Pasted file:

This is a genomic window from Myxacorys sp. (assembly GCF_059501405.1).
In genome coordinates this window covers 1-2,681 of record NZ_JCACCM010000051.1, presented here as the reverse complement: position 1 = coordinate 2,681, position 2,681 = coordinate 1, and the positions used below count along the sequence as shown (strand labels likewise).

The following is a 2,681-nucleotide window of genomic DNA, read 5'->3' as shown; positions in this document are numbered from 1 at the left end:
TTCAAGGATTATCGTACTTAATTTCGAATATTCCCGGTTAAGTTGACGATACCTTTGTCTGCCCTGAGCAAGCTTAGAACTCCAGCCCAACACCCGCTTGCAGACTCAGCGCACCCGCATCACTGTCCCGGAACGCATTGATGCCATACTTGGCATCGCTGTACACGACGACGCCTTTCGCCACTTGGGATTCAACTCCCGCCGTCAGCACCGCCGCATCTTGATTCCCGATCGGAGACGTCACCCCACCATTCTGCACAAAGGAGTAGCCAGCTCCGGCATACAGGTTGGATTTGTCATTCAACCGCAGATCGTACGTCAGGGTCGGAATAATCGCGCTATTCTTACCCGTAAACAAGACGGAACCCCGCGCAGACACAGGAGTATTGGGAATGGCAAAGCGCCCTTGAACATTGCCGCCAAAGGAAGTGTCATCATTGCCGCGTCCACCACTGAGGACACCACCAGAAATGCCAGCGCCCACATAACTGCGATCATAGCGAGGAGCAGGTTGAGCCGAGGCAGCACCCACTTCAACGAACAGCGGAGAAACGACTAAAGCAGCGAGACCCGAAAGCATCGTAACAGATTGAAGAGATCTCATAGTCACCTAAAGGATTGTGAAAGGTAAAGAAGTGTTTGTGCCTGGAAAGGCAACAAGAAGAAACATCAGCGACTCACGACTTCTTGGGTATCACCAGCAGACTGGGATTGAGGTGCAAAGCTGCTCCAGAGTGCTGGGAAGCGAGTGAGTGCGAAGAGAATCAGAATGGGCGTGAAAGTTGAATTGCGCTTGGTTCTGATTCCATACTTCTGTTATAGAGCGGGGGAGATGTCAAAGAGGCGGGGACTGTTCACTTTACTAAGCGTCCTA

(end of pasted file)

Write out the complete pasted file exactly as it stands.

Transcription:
This is a genomic window from Myxacorys sp. (assembly GCF_059501405.1).
In genome coordinates this window covers 1-2,681 of record NZ_JCACCM010000051.1, presented here as the reverse complement: position 1 = coordinate 2,681, position 2,681 = coordinate 1, and the positions used below count along the sequence as shown (strand labels likewise).

The following is a 2,681-nucleotide window of genomic DNA, read 5'->3' as shown; positions in this document are numbered from 1 at the left end:
TTCAAGGATTATCGTACTTAATTTCGAATATTCCCGGTTAAGTTGACGATACCTTTGTCTGCCCTGAGCAAGCTTAGAACTCCAGCCCAACACCCGCTTGCAGACTCAGCGCACCCGCATCACTGTCCCGGAACGCATTGATGCCATACTTGGCATCGCTGTACACGACGACGCCTTTCGCCACTTGGGATTCAACTCCCGCCGTCAGCACCGCCGCATCTTGATTCCCGATCGGAGACGTCACCCCACCATTCTGCACAAAGGAGTAGCCAGCTCCGGCATACAGGTTGGATTTGTCATTCAACCGCAGATCGTACGTCAGGGTCGGAATAATCGCGCTATTCTTACCCGTAAACAAGACGGAACCCCGCGCAGACACAGGAGTATTGGGAATGGCAAAGCGCCCTTGAACATTGCCGCCAAAGGAAGTGTCATCATTGCCGCGTCCACCACTGAGGACACCACCAGAAATGCCAGCGCCCACATAACTGCGATCATAGCGAGGAGCAGGTTGAGCCGAGGCAGCACCCACTTCAACGAACAGCGGAGAAACGACTAAAGCAGCGAGACCCGAAAGCATCGTAACAGATTGAAGAGATCTCATAGTCACCTAAAGGATTGTGAAAGGTAAAGAAGTGTTTGTGCCTGGAAAGGCAACAAGAAGAAACATCAGCGACTCACGACTTCTTGGGTATCACCAGCAGACTGGGATTGAGGTGCAAAGCTGCTCCAGAGTGCTGGGAAGCGAGTGAGTGCGAAGAGAATCAGAATGGGCGTGAAAGTTGAATTGCGCTTGGTTCTGATTCCATACTTCTGTTATAGAGCGGGGGAGATGTCAAAGAGGCGGGGACTGTTCACTTTACTAAGCGTCCTA